Blytheville Mayor and other officials gives update on COVID-19
BLYTHEVILLE— Blytheville Mayor James Sanders gave an update to citizens Wednesday afternoon about COVID-19, while also addressing questions and concerns that had stemmed from his press conference Monday.
As of the press conference Wednesday and as of press time Friday afternoon, no cases had been reported in Mississippi County.
Sanders stated the city is continuing sanitation services and will continue to do this as best as they can. He also added to put anything that could contain biofluids in plastic bags to helps keep sanitation workers keep safe.
Another topic the mayor addressed was unemployment.
Sanders said to call the Department of Workforce Services in Mississippi County, the DWS has offices in both Blytheville and Osceola, to obtain the information needed. He also added that the Federal and State Government is working to help with the people that are currently unemployed.
A question was asked if the city was going to have a curfew or be on lockdown.
Sanders added, “Some information has been reported or asked about our curfew and if there are curfews and what is going on.
Well, according to the proclamation put out by Governor Asa Hutchinson, it states that the Secretary of Health in consultation with Governor Hutchinson over all intenseness of quarantine, isolation and restriction of commerce and travel throughout Arkansas and based on evaluation and scientific evidence if it is necessary and appropriate to take further action in regards to the COVID virus. With all of that being said, it's based off of information that we received from the Arkansas Municipal League, who are our attorneys that govern all 500 cities and towns in the state, as well as also talking to our city attorney. Under that interpretation it is the governor who’d be able to provide or to restrict that type of movement and at this point he has not.”
Sanders said city officials have been in contact and listening to what the governor and the directors from the Arkansas Health Department and CDC are saying.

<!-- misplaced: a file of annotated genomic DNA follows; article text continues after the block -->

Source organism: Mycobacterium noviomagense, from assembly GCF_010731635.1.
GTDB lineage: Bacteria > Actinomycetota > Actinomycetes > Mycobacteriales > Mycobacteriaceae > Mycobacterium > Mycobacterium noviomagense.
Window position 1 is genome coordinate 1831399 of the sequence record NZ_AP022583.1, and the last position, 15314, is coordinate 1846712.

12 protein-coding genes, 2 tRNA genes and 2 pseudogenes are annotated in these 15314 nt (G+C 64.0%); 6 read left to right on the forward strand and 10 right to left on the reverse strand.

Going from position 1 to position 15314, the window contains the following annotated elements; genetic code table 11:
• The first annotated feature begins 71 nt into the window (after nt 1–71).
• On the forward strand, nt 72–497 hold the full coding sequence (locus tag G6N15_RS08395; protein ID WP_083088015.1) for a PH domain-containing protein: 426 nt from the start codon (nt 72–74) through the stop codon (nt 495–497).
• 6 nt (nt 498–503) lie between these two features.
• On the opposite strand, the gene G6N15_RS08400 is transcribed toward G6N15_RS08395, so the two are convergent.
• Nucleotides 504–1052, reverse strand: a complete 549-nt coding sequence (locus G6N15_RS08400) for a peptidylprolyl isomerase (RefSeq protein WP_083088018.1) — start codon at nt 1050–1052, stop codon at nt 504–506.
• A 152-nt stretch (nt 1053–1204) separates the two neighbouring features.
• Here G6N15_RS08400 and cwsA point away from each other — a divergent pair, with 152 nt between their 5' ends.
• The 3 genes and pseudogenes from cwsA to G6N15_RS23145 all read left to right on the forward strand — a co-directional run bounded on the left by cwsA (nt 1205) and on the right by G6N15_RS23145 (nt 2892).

Mississippi County Health Unit Administrator Laura Thaxton said they have tested one to four people in Mississippi County for possibly having Covid-19, however, all of them came back negative.
Blytheville police chief Ross Thompson also announced that the Blytheville Police Department is still operating in an emergency mode and will do so until further notice. Thompson recommends citizens calling ahead before coming to the police department. He added service calls are down in the community. Thompson also added that everyone, besides one officer who was diagnosed with the common flu, is healthy.
Blytheville fire chief Mike Carney said the department is 100 percent healthy.
Superintendent of the Blytheville School District Bobby Ashley said starting Monday, March 30, the Blytheville Public Schools will be serving cooked meals for breakfast and lunch. According to Ashley, due to a health department requirement, the meals will be served at all four of the Blytheville campuses. Serving times will be 10:30 a.m. to 12:30 p.m. Ashley added that children ages 0-18 will be served regardless if they are a student of the Blytheville School District or not. He mentioned they will also be feeding KIPP students as well.
Ashley also stated that certain staff members will be working until schools resume normal operations. These staff members will be checked every day and the school will be following CDC guidelines.
The superintendent also noted that the Blytheville School Board will still meet Monday night (March 30) via Zoom. According to Ashley, due to the Freedom of Information rules the School Board Room at the Administration Building will be open and the meeting will be projected on the screen.
Blytheville Humane Society manager Lisa Childress addressed concerns and questions about animals contracting COVID-19 or if they can be transmitted.
Childress said animals aren’t related to COVID-19. She also stated they could not be transmitted from animal to human.
She mentioned that the Humane Society has dog and cat food at the pantry and people can get food for the pets if the stores are out of them, due to people hoarding animal food.
Childress also mentioned the Animal Control and Humane Society is closed to the public but they can call Animal Control at 763-4411 or the Humane Society at 838-5512 to set up an appointment or answer further questions.
The mayor also held another press conference Friday afternoon to give any further updates on COVID-19. The press conference was after press deadline, however, Friday’s press conference along with the full Wednesday press conference is available on the NEA Town Courier Facebook page.